Transition to responsible tourism was a gradual process. As we got involved more into the tourism industry we aligned our tours with guidelines of Cape Town Agreement 2002 followed by affiliation to WTM Responsible Tourism. Recently, we also aligned our future goals with the United Nations Sustainable Development Goals (UN SDGs). We currently work in 11 states of India, and provide direct income to local community by involving them in various stages of managing a tour. Not only income, we also do short training whenever there is a need. Getting the Indian Responsible Tourism Gold award for Best Cultural Immersion operator was certainly an indication that we are going in the right direction.

Q. How is a trip with The Folk Tales different from that organised by other tour operators?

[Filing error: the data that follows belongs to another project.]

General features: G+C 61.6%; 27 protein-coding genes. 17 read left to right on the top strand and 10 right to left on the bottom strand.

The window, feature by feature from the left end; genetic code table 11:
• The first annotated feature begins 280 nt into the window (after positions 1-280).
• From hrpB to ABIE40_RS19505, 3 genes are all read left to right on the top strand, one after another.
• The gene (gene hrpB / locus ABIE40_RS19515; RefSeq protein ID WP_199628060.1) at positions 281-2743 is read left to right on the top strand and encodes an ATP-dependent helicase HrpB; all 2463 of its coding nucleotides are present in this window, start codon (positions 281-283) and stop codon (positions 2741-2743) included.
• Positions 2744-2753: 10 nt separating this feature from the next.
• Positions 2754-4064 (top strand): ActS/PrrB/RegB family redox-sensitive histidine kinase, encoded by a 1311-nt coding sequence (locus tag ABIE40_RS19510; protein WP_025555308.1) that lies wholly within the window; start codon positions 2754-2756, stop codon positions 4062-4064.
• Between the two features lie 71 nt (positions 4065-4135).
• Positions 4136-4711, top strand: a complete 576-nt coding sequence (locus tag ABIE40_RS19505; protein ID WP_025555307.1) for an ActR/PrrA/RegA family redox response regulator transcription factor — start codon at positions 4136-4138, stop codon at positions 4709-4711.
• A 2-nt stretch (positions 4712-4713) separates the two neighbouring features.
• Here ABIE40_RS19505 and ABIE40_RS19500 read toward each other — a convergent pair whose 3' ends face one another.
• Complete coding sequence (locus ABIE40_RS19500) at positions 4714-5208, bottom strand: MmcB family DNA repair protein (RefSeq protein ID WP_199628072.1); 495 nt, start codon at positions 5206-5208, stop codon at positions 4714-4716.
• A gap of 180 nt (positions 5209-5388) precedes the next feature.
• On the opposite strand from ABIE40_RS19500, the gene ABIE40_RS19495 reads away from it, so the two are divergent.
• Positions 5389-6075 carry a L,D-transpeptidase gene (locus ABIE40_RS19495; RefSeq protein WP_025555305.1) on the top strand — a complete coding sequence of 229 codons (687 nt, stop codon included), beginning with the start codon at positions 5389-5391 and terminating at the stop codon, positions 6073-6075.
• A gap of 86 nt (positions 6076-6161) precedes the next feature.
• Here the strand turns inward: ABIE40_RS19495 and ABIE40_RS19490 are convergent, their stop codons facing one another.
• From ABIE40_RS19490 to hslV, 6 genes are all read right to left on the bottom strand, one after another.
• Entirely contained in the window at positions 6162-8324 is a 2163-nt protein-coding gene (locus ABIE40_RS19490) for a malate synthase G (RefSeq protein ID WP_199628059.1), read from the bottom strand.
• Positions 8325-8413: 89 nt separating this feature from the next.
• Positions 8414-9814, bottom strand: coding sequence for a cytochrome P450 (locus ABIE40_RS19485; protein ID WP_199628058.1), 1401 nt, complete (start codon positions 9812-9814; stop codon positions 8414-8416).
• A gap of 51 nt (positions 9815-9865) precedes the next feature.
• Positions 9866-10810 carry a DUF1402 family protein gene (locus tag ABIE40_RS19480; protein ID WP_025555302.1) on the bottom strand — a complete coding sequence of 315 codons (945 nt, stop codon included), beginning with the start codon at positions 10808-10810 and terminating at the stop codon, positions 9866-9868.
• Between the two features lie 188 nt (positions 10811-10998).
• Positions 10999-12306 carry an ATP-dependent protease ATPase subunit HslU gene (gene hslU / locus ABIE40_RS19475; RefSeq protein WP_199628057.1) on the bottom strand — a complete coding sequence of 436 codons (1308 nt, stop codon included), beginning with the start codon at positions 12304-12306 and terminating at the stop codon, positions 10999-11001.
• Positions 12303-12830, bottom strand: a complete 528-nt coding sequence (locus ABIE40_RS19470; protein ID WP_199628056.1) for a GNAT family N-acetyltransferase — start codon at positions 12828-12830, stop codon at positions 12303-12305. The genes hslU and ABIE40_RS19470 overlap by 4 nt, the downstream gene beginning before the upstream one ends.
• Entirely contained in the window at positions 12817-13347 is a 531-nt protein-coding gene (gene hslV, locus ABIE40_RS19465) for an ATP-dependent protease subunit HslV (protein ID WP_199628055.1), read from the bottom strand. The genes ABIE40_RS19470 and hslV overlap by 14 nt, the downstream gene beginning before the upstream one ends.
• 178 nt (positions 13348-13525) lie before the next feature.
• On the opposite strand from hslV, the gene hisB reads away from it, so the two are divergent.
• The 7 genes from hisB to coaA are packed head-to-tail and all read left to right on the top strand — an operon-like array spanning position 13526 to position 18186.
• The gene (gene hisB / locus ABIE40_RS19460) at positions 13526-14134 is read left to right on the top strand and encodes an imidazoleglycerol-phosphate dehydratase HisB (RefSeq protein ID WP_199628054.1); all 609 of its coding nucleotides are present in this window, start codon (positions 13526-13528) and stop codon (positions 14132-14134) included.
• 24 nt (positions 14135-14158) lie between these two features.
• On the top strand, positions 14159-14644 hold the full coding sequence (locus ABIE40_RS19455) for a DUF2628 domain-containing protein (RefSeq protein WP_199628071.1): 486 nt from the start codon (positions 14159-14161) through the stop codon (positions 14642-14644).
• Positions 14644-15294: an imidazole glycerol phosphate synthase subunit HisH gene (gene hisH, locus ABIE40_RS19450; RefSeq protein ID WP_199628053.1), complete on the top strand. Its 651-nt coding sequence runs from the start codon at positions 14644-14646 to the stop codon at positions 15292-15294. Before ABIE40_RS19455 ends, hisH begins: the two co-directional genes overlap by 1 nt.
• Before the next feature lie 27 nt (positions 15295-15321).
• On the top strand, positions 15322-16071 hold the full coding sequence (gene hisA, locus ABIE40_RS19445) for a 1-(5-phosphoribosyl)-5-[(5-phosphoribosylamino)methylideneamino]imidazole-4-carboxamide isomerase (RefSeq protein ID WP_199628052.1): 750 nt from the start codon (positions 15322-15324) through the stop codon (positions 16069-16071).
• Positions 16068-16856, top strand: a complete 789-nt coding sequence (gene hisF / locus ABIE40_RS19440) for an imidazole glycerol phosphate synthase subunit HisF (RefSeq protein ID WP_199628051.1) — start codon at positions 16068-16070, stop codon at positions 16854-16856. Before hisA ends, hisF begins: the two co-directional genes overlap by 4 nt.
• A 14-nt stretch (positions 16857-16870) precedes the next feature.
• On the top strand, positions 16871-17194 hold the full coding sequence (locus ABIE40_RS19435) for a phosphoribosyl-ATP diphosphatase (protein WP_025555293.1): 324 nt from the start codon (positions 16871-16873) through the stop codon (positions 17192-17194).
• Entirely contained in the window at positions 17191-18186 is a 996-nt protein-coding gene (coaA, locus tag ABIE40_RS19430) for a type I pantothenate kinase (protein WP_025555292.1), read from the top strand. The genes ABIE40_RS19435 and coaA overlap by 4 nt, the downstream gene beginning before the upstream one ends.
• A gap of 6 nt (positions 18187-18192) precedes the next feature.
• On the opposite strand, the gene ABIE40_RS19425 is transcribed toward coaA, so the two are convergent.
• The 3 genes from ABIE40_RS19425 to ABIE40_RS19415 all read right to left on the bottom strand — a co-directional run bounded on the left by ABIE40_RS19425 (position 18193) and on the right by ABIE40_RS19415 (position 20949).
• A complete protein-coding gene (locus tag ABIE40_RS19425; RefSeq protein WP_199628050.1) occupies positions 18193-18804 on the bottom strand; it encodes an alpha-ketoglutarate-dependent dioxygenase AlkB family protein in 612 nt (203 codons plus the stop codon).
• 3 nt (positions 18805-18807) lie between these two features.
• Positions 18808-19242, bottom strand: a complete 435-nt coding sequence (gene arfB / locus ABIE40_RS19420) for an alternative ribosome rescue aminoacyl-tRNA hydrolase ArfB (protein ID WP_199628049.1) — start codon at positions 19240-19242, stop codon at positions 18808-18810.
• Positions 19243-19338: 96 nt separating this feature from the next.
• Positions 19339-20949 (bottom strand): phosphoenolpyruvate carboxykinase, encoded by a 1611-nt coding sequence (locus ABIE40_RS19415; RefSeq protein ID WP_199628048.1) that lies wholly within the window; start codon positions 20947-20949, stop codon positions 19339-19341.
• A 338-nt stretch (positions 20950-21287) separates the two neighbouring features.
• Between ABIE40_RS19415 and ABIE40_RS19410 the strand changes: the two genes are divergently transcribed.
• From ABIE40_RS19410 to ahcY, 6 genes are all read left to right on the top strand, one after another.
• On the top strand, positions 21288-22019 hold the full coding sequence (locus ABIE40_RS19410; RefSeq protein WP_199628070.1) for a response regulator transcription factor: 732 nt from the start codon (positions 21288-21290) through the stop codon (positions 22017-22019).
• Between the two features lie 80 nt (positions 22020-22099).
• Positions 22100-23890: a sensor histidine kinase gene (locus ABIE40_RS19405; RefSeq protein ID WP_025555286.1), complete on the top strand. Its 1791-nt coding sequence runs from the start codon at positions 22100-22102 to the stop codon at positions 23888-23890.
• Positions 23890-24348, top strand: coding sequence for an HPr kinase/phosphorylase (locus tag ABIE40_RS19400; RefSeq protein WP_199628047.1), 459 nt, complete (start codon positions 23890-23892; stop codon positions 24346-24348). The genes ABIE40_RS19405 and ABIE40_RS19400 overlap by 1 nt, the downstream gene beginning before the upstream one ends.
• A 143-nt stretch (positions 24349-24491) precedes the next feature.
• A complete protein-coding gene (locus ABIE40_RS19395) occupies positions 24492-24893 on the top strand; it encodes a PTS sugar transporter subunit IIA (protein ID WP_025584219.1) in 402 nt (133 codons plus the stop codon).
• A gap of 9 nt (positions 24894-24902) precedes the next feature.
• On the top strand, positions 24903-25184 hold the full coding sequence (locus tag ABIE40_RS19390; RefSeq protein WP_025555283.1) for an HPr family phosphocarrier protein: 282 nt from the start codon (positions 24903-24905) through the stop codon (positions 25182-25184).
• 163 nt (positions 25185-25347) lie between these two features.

Gaurav: We currently do private tours where a traveller can expect friendly and personal assistance from our team. Rather than trying to sell a tour, we want to help the traveller get what they want by solving their problem. Travellers can also expect their special requests taken care of on the tour as part of the customisation we do. Our tours are flexible. Once the tour starts, the traveller can expect friendly drivers, guides and hosts who are willing to treat you like their personal guest. This is not just because of the payment, but because of the values we promote and inculcate in every member of our team. Our drivers are safe, and so are our guides. Each one of our guides have good knowledge of their subject (heritage, textiles, art and crafts, wildlife, music and dances etc.), which helps them do the storytelling and answer your questions. The accommodations we provide are clean with comfortable beds, home cooked hygienic food, clean drinking water and western washrooms. Travellers can also expect to see clearly how their tour is creating a positive impact economically, environmentally and socially towards the local community. Combination of all these factors have helped us get consistent 5* ratings for our tours and many repeat guests.